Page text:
Despite being born and raised in Birmingham, Alabama, a city infamous for its former Jim Crow laws and the 16th Street Baptist Church bombing, the most culturally insensitive conversations I’ve ever found myself in went something like this:
“Where are you from, darling?”
“Birmingham! I was born here.”
“No, no, where are you really from?”
I guess my brown skin has always given me away as not really American, so with a quick smile and a congenial laugh, I have always replied with a simple “Oh, my family is originally from India.” Usually this satisfies whoever I happen to be talking to at the moment, and we move on to discussing their favorite place to grab some chicken tikka masala. You know, the only topic safe to discuss with Indians, apparently.
As a physician, I spend much of my day being a “people person,” if you will. From patients and their families to other members of the medical team, most doctors spend the large majority of their day communicating with other people. So we’re well versed with handling almost everything that comes our way, from the inappropriate to the mundane.
Just the other day in clinic, a patient of mine told me about his travels in South Asia and excitedly asked me where I was born after I told him I’m Indian. Upon hearing that I was actually born in Birmingham, he dejectedly stated, “Oh, please, you’re a fake Indian.” Ouch.
Despite this obvious personal affront, I have coped well with the identity crisis that comes with simultaneously being denied the right to call myself either American or Indian. This unique no-man’s-land has usually been cushioned by an ability to separate these casual conversations from my role in the doctor-patient relationship. Except, of course, in the unique situations whereby my race has precluded me from doing my job—not due to any issue on my end, but due to the patients on the receiving end of my care.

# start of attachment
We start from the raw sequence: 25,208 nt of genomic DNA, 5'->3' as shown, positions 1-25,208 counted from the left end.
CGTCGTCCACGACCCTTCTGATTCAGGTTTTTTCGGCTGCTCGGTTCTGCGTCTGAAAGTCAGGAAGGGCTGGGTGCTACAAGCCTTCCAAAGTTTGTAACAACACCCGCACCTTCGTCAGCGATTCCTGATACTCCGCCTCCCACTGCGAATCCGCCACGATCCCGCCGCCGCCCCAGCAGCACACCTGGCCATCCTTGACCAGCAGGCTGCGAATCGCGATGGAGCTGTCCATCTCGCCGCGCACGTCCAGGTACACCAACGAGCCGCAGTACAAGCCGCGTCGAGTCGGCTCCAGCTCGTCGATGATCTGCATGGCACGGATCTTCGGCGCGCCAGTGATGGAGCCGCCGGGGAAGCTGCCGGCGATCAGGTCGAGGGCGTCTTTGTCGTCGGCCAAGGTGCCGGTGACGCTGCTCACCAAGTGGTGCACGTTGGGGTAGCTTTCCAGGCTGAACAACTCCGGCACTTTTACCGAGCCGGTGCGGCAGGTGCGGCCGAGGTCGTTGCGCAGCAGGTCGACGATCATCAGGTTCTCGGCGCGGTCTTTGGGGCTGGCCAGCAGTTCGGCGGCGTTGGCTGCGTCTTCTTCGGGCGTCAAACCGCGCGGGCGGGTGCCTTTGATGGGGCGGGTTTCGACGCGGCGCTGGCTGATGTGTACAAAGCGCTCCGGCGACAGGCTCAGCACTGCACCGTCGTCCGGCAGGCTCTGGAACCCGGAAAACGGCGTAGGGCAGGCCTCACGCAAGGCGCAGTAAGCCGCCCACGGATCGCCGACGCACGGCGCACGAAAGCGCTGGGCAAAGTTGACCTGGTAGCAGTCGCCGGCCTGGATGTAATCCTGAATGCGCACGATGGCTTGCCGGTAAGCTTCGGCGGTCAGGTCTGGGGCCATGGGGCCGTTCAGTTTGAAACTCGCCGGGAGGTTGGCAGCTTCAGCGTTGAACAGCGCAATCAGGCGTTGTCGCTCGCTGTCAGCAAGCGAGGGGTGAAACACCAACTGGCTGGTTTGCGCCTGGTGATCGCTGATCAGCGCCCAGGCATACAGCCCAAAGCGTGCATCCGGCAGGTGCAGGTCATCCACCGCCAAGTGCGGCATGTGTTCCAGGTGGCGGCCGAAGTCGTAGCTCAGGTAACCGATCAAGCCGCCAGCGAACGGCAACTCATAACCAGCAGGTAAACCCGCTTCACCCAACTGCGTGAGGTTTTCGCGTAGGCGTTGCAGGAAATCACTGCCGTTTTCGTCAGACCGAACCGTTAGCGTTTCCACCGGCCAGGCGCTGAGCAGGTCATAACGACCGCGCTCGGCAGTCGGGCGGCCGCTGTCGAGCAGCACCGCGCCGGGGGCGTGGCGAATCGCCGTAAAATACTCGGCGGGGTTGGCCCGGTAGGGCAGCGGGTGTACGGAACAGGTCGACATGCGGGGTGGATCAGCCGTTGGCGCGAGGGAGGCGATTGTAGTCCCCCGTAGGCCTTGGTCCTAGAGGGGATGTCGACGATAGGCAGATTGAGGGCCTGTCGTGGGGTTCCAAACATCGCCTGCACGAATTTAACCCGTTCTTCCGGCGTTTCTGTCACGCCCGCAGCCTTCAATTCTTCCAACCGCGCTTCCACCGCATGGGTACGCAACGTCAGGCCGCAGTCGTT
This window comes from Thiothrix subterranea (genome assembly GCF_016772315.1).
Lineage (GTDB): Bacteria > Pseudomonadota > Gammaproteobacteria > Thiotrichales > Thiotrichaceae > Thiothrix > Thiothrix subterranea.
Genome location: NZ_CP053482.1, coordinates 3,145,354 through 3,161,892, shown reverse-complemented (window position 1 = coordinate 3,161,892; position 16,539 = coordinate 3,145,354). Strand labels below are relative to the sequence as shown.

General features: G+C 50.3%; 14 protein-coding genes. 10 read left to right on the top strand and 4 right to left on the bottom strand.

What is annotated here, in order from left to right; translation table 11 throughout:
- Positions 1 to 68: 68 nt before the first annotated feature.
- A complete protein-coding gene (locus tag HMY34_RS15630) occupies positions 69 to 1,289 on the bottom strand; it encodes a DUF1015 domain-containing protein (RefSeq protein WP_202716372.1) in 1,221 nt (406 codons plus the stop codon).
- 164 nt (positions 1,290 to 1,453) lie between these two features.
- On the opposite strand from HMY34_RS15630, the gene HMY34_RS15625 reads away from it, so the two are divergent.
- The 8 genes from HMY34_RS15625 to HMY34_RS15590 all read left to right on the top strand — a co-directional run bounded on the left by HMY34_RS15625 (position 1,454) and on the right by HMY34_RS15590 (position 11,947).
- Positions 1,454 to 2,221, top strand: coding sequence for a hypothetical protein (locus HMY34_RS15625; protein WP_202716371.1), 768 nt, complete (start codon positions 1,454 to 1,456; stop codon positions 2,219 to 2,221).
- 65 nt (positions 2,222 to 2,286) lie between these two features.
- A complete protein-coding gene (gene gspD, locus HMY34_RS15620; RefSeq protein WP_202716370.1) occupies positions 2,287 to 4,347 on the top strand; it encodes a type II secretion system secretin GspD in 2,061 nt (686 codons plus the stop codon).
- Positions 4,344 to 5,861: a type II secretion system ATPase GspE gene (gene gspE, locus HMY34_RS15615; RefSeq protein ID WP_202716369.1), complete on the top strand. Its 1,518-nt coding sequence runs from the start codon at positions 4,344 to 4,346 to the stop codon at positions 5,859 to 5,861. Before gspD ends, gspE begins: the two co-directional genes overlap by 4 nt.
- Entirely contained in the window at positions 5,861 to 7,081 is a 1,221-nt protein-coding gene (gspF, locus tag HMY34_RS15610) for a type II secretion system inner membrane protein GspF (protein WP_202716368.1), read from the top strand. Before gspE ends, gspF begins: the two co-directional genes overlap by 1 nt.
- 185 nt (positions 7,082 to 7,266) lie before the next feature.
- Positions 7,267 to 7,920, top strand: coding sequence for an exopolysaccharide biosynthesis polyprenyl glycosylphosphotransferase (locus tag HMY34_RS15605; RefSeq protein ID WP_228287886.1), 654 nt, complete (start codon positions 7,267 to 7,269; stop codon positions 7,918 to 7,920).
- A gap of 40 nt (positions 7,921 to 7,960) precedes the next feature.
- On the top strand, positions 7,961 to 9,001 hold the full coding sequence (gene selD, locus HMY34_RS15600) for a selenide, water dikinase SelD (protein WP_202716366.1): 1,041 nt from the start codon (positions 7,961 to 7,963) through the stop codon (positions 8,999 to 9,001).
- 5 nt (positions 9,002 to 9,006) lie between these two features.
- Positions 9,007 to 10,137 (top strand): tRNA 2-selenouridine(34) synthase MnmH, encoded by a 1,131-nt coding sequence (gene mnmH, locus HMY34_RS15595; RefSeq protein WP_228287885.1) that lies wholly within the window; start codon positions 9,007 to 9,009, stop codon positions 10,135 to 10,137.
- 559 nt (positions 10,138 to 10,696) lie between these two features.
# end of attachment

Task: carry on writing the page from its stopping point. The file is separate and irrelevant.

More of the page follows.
I remember early in my residency, a patient specifically requested that no “foreigners” take care of her. This request was made in passing, one time, to her primary doctor, who happened to be white. It never came up again while she was in the hospital, so nothing was ever really done about it.
Fast forward a year or so later in my residency when a patient’s family explicitly requested, well, actually demanded, that no Indian doctors directly care for their mother. This was a little problematic, from a medical and technical aspect, given that the majority of her primary team of doctors was, in fact, some variety of Indian.
As you can imagine, this situation was also ethically, morally, and personally problematic. I wish I could say that this situation was handled well and all misunderstandings were cleared—but the racism and disrespect of this request were brushed away, and the medical team was told by the powers that be to handle the situation with sensitivity. Excuse me, what?
As a medical community, we are all very aware of the racial biases and healthcare discrimination faced by our patients. In fact, NEJM and JAMA have both recently published perspective pieces on these topics. But very few people have taken a look at the opposite end of that spectrum and how the judgments placed on physicians impact patient care and physician wellbeing.
Instead of ignoring these issues, we should be taking strides within the medical community to break down unfair judgments and racist ideals. Minority doctors all tell stories about these experiences and we usually laugh because that’s what makes us feel a little better, but deep down we all know how unfunny it is.
I really don’t mind casual conversation about the best Indian restaurant in town, or the nostalgic reminiscing about that wonderful Indian neighbor from so long ago, or even that little game I play every time somebody asks me if I know that other Dr. Khan/Patel/Singh/Insert-Brown-Last-Name-Here.
But I do mind being judged by the color of my skin. Of all the things that I had imagined brown could do for me, I never really expected it to make me feel out of place both inside and outside of the hospital.